4. The Open Group Architecture Framework (TOGAF): enterprise architecture for designing, planning, implementing, and governing

Of course, there are dozens more including: Department of Defense Architecture Framework (DoDAF), Federal Enterprise Architecture (FEA), CIM Open System Architecture (CIMOSA), ArchiMate, Integrated Architecture Framework (CG IAF), British Ministry of Defence Architecture Framework (MODAF), and Extended Enterprise Architecture Framework (E2AF).

TOGAF, FEA, and Zachman are the most widely adopted.

Get started

The Object Management Group summarized well the key functions provided by a complete business architecture:

  1. Business strategy: art and science of implementing long-term objectives
  2. Business capabilities: how service, products, and interactions are provided
  3. Value streams: the series of events that takes a product, service, or interaction from beginning to end; how value is delivered
  4. Business knowledge: insights and business practices created by industry, organizational, or solution experience
  5. Organizational view: delineation of relationships by roles

Change is hard. It requires an insightful awareness of the belief systems, values, and behaviors you’re attempting to influence. Knowledge of the business, application, information, and technology architectures is useful.

If you want to change beliefs, begin with the blueprint of your enterprise—the business architecture.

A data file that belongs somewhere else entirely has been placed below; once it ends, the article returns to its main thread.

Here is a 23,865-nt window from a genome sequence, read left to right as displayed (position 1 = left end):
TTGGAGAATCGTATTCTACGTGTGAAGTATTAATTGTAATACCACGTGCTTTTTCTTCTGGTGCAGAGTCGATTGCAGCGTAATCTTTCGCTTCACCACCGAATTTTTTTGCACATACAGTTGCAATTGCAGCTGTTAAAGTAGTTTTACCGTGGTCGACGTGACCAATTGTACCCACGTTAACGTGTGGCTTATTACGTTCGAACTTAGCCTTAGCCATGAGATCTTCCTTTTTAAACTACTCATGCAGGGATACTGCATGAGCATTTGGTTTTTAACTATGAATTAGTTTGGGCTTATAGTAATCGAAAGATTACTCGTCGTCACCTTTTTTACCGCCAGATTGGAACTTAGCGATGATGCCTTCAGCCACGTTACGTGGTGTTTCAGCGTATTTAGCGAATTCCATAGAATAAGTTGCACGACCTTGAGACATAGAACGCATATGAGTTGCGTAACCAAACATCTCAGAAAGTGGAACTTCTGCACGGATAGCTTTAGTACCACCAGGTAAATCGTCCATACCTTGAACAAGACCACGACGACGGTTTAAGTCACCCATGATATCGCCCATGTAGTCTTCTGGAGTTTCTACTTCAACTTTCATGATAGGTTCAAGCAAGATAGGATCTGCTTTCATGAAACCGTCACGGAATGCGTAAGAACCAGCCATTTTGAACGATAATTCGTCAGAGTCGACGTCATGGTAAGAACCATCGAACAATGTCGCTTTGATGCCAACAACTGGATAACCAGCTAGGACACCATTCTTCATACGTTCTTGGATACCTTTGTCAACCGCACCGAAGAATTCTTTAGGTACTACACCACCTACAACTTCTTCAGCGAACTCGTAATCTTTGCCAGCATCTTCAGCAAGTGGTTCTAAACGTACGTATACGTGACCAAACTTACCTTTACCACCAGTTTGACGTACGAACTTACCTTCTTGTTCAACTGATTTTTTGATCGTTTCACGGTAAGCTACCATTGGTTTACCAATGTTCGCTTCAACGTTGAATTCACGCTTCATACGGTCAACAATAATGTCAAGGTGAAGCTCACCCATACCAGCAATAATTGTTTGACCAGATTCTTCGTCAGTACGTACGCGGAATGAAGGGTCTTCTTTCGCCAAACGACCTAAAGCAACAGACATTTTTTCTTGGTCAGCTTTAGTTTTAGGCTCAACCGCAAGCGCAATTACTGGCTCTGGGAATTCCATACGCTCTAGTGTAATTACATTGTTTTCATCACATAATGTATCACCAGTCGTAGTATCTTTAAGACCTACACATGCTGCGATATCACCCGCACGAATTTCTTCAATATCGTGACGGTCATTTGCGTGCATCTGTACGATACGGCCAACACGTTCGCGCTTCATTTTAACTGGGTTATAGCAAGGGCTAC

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Peter is a technology executive with 19 years of experience, dedicated to driving innovation, digital transformation, leadership, and data in business. He helps organizations connect strategy to execution to maximize company performance. He has been recognized for Digital Innovation by CIO 100, MIT Sloan, Computerworld, and the Project Management Institute. As Managing Director at OROCA Innovations, Peter leads the CXO advisory services practice, driving digital strategies. Peter was honored as an MIT Sloan CIO Leadership Award Finalist in 2015 and is a regular contributor to on innovation. Peter has led businesses through complex changes, including the adoption of data-first approaches for portfolio management, lean six sigma for operational excellence, departmental transformations, process improvements, maximizing team performance, designing new IT operating models, digitizing platforms, leading large-scale mission-critical technology deployments, product management, agile methodologies, and building high-performance teams. As Chief Information Officer, Peter was responsible for Connecticut’s Health Insurance Exchange’s (HIX) industry-leading digital platform transforming consumerism and retail oriented services for the health insurance industry. Peter championed the Connecticut marketplace digital implementation with a transformational cloud-based SaaS platform and mobile application recognized as a 2014 PMI Project of the Year Award finalist, CIO 100, and awards for best digital services, API, and platform. He also received a lifetime achievement award for leadership and digital transformation, honored as a 2016 Computerworld Premier 100 IT Leader. Peter is the author of Learning Intelligence: Expand Thinking. Absorb Alternative. Unlock Possibilities (2017), which Marshall Goldsmith, author of the New York Times No. 1 bestseller Triggers, calls "a must-read for any leader wanting to compete in the innovation-powered landscape of today." Peter also authored The Power of Blockchain for Healthcare: How Blockchain Will Ignite The Future of Healthcare (2017), the first book to explore the vast opportunities for blockchain to transform the patient experience. Peter has a B.S. in C.I.S from Bentley University and an MBA from Quinnipiac University, where he graduated Summa Cum Laude. He earned his PMP® in 2001 and is a certified Six Sigma Master Black Belt, Masters in Business Relationship Management (MBRM) and Certified Scrum Master. As a Commercial Rated Aviation Pilot and Master Scuba Diver, Peter understands first hand, how to anticipate change and lead boldly.